Graphical abstract.

Double line arrows: direct effects of doxorubicin on target cells. Solid line arrows: direct contribution to systemic inflammation. Broken line arrows: indirect contribution to systemic inflammation.

© 2024, BioRender Inc. Figure 8 was created using BioRender, and is published under a CC BY-NC-ND license. Further reproductions must adhere to the terms of this license.

Materials and methods

Animals

WT, R26-CAG-ASC-citrine (030744), Aim2-/- (013144), and Nlrp3-/- (021302) mice were purchased from The Jackson Laboratory (Sacramento, CA, USA). Casp1-/- were kindly provided by Dr. Thirumala-Devi Kanneganti (St. Jude Children’s Research Hospital). Aim2-/- mice and Nlrp3-/- mice were intercrossed to generate Aim2-/-;Nlrp3-/- mice. All mice were on the C57BL/6J background and mouse genotyping was performed by PCR. All procedures were approved by the Institutional Animal Care and Use Committee (IACUC) of Washington University School of Medicine in St. Louis. All experiments were performed in accordance with the relevant guidelines and regulations described in the IACUC-approved protocol 22-0335.

Doxorubicin administration and VivaCT analysis

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The femurs of 10-week-old mice were analyzed by VivaCT 2 weeks before (baseline) and 4 weeks after a single intraperitoneal injection (i.p.) of 5 mg/kg doxorubicin (Sigma-Aldrich, MO, USA) formulated in H2O at 1 mg/ml or vehicle. For bone analysis, mice were anesthetized with isofluorane and trabecular volume in the distal femoral metaphysis of the right leg was measured using VivaCT 40 (Scanco Medical AG, Zurich, Switzerland) set at 70 kVp, 114 μA, and 20 μm resolution as previously described (Yao et al., 2020). For the trabecular bone compartment, contours were traced on the inside of the cortical shell using 2D images of the femoral metaphysis. The end of the growth plate region was used as a landmark to establish a consistent location for starting analysis, and the next 50 slices were analyzed. The following trabecular parameters are reported for all VivaCT experiments: bone volume over total volume, trabecular number, trabecular thickness, trabecular separation, and volumetric bone mineral density.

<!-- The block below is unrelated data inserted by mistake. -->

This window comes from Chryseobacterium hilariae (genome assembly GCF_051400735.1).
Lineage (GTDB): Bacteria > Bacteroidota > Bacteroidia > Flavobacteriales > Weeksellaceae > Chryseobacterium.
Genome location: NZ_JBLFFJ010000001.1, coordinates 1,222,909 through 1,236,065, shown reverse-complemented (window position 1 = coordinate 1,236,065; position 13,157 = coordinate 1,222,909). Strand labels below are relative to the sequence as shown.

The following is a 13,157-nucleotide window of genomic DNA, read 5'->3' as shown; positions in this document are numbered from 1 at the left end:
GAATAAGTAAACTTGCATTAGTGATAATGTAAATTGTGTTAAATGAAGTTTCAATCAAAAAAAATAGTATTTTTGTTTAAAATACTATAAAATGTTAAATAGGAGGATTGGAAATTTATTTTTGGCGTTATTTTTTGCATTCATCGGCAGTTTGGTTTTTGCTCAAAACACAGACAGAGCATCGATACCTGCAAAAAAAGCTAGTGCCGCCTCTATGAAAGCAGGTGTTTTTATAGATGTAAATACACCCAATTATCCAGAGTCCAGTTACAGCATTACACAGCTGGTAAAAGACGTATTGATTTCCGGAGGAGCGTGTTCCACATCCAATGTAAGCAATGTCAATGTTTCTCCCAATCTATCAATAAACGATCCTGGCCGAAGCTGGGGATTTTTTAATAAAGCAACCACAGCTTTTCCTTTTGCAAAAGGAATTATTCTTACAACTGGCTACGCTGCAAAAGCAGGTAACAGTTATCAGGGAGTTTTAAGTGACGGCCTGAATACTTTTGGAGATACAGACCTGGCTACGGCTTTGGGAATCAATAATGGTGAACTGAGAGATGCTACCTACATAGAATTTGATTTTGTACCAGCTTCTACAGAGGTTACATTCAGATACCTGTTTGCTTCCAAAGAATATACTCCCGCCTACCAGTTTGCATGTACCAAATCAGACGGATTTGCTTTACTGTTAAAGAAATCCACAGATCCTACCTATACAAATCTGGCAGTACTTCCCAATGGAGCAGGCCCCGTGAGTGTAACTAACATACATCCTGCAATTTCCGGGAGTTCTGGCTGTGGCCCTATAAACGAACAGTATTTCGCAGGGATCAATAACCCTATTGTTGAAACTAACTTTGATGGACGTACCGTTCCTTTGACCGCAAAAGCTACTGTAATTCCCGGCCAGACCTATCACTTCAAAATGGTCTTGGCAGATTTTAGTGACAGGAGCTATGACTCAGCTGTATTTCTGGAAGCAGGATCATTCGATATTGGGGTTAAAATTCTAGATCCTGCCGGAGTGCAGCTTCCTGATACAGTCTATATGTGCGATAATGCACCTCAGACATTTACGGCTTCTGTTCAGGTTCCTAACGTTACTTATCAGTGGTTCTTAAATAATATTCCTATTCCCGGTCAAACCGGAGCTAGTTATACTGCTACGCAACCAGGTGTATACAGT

Histomorphometry

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For static histomorphometry, the femurs were fixed in 10% neutral buffered formalin overnight and decalcified in 14% (wt/vol) EDTA, pH 7.2, for 10–14 days at room temperature. Fixed femurs were embedded in paraffin, sectioned at 5 μm thicknesses, and mounted on glass slides. The sections were stained with tartrate-resistant acidic phosphatase as described previously (Wang et al., 2018). For dynamic histomorphometry, mice were i.p. injected with 10 mg/kg calcein green (Sigma-Aldrich, MO, USA) and 6 days later with 50 mg/kg alizarin red (Sigma-Aldrich, MO, USA). Mice were euthanized 2 days after the second injection. The tibias were collected and fixed in 10% neutral buffered formalin overnight, embedded in methyl methacrylate, and sectioned at 7–10 μm. Images were taken using a Nanozoomer 2.0 HT whole slide scanner (Hamamatsu Photonics, Shizuoka, Japan) at ×20 magnification. Bioquant Osteo software (v18.2.6; Bioquant Image Analysis Corp, TN, USA) was used for image analysis. Measurements of dynamic bone histomorphometry were calculated from fluorochrome double labels at the endocortical surfaces as previously described (Xiao et al., 2020).

Serum assays

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Blood was collected by cardiac puncture and was allowed to clot at room temperature. Serum obtained after centrifugation at 2000×g for 10 min was used for various assays. Cytokine and chemokine levels were measured by V-PLEX Plus Proinflammatory Panel 1 Mouse Kit (Meso Scale Diagnostics, MD USA), except IL-18, which was analyzed by enzyme linked immunosorbent assay (ELISA) kit (Sigma-Aldrich, MO, USA). The levels of Cit-H3 and MPO were determined by ELISA kits (Abcam, MA, USA, and Cayman, MI, USA).

Peripheral blood analysis

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Mouse blood was collected by cardiac puncture in the EDTA-containing tubes. Complete blood counts were performed by the Washington University School of Medicine as previously described (Wang et al., 2017).

Cell cultures